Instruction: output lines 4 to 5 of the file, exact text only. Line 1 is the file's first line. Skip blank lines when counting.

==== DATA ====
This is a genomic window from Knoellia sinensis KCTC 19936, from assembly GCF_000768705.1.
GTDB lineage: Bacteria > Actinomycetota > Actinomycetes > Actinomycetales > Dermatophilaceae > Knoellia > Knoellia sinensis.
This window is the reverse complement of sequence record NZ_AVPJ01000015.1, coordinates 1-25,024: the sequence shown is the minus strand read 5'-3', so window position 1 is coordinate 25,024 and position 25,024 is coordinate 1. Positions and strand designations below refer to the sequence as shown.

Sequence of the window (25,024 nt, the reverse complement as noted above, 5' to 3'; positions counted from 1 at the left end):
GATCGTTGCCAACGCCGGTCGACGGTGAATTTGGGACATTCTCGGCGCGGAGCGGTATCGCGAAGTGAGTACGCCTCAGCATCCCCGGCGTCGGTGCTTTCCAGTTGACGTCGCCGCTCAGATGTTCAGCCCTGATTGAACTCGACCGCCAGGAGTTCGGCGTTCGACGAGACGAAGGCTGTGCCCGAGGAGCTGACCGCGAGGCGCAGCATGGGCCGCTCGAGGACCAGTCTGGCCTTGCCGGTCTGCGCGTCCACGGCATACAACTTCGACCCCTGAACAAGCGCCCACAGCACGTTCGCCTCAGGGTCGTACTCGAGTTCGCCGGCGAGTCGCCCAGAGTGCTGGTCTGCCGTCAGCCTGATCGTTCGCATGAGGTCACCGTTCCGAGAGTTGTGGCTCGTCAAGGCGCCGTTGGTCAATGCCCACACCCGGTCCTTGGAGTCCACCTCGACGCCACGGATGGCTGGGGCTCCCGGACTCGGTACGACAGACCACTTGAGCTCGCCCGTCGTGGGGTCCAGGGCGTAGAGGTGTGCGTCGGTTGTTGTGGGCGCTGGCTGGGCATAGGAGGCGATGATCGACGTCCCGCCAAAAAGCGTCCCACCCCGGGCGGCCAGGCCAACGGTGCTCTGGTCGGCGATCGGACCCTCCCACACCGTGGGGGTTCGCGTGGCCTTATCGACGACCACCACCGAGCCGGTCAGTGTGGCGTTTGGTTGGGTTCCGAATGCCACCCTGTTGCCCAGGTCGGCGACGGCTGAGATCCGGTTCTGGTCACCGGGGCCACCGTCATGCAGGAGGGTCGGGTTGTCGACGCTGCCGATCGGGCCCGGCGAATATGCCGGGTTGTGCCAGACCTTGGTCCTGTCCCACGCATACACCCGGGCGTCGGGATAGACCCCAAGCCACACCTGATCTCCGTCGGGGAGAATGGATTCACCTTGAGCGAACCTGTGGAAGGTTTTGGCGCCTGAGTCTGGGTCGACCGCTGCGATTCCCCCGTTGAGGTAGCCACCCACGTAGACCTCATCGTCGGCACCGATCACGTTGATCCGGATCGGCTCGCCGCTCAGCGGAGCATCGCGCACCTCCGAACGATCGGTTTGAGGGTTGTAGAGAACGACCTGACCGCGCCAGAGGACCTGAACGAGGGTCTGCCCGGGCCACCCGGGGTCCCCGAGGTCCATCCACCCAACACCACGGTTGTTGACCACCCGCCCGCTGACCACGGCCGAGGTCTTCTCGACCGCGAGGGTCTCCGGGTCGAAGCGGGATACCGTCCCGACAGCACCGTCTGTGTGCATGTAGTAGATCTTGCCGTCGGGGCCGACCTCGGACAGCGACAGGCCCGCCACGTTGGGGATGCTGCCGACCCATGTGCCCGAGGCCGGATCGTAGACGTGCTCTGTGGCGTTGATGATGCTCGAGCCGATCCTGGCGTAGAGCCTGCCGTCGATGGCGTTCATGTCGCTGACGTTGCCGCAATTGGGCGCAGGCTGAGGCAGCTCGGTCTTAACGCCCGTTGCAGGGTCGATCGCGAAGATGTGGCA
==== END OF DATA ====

Sequence of the window (25,024 nt, the reverse complement as noted above, 5' to 3'; positions counted from 1 at the left end):
GATCGTTGCCAACGCCGGTCGACGGTGAATTTGGGACATTCTCGGCGCGGAGCGGTATCGCGAAGTGAGTACGCCTCAGCATCCCCGGCGTCGGTGCTTTCCAGTTGACGTCGCCGCTCAGATGTTCAGCCCTGATTGAACTCGACCGCCAGGAGTTCGGCGTTCGACGAGACGAAGGCTGTGCCCGAGGAGCTGACCGCGAGGCGCAGCATGGGCCGCTCGAGGACCAGTCTGGCCTTGCCGGTCTGCGCGTCCACGGCATACAACTTCGACCCCTGAACAAGCGCCCACAGCACGTTCGCCTCAGGGTCGTACTCGAGTTCGCCGGCGAGTCGCCCAGAGTGCTGGTCTGCCGTCAGCCTGATCGTTCGCATGAGGTCACCGTTCCGAGAGTTGTGGCTCGTCAAGGCGCCGTTGGTCAATGCCCACACCCGGTCCTTGGAGTCCACCTCGACGCCACGGATGGCTGGGGCTCCCGGACTCGGTACGACAGACCACTTGAGCTCGCCCGTCGTGGGGTCCAGGGCGTAGAGGTGTGCGTCGGTTGTTGTGGGCGCTGGCTGGGCATAGGAGGCGATGATCGACGTCCCGCCAAAAAGCGTCCCACCCCGGGCGGCCAGGCCAACGGTGCTCTGGTCGGCGATCGGACCCTCCCACACCGTGGGGGTTCGCGTGGCCTTATCGACGACCACCACCGAGCCGGTCAGTGTGGCGTTTGGTTGGGTTCCGAATGCCACCCTGTTGCCCAGGTCGGCGACGGCTGAGATCCGGTTCTGGTCACCGGGGCCACCGTCATGCAGGAGGGTCGGGTTGTCGACGCTGCCGATCGGGCCCGGCGAATATGCCGGGTTGTGCCAGACCTTGGTCCTGTCCCACGCATACACCCGGGCGTCGGGATAGACCCCAAGCCACACCTGATCTCCGTCGGGGAGAATGGATTCACCTTGAGCGAACCTGTGGAAGGTTTTGGCGCCTGAGTCTGGGTCGACCGCTGCGATTCCCCCGTTGAGGTAGCCACCCACGTAGACCTCATCGTCGGCACCGATCACGTTGATCCGGATCGGCTCGCCGCTCAGCGGAGCATCGCGCACCTCCGAACGATCGGTTTGAGGGTTGTAGAGAACGACCTGACCGCGCCAGAGGACCTGAACGAGGGTCTGCCCGGGCCACCCGGGGTCCCCGAGGTCCATCCACCCAACACCACGGTTGTTGACCACCCGCCCGCTGACCACGGCCGAGGTCTTCTCGACCGCGAGGGTCTCCGGGTCGAAGCGGGATACCGTCCCGACAGCACCGTCTGTGTGCATGTAGTAGATCTTGCCGTCGGGGCCGACCTCGGACAGCGACAGGCCCGCCACGTTGGGGATGCTGCCGACCCATGTGCCCGAGGCCGGATCGTAGACGTGCTCTGTGGCGTTGATGATGCTCGAGCCGATCCTGGCGTAGAGCCTGCCGTCGATGGCGTTCATGTCGCTGACGTTGCCGCAATTGGGCGCAGGCTGAGGCAGCTCGGTCTTAACGCCCGTTGCAGGGTCGATCGCGAAGATGTGGCA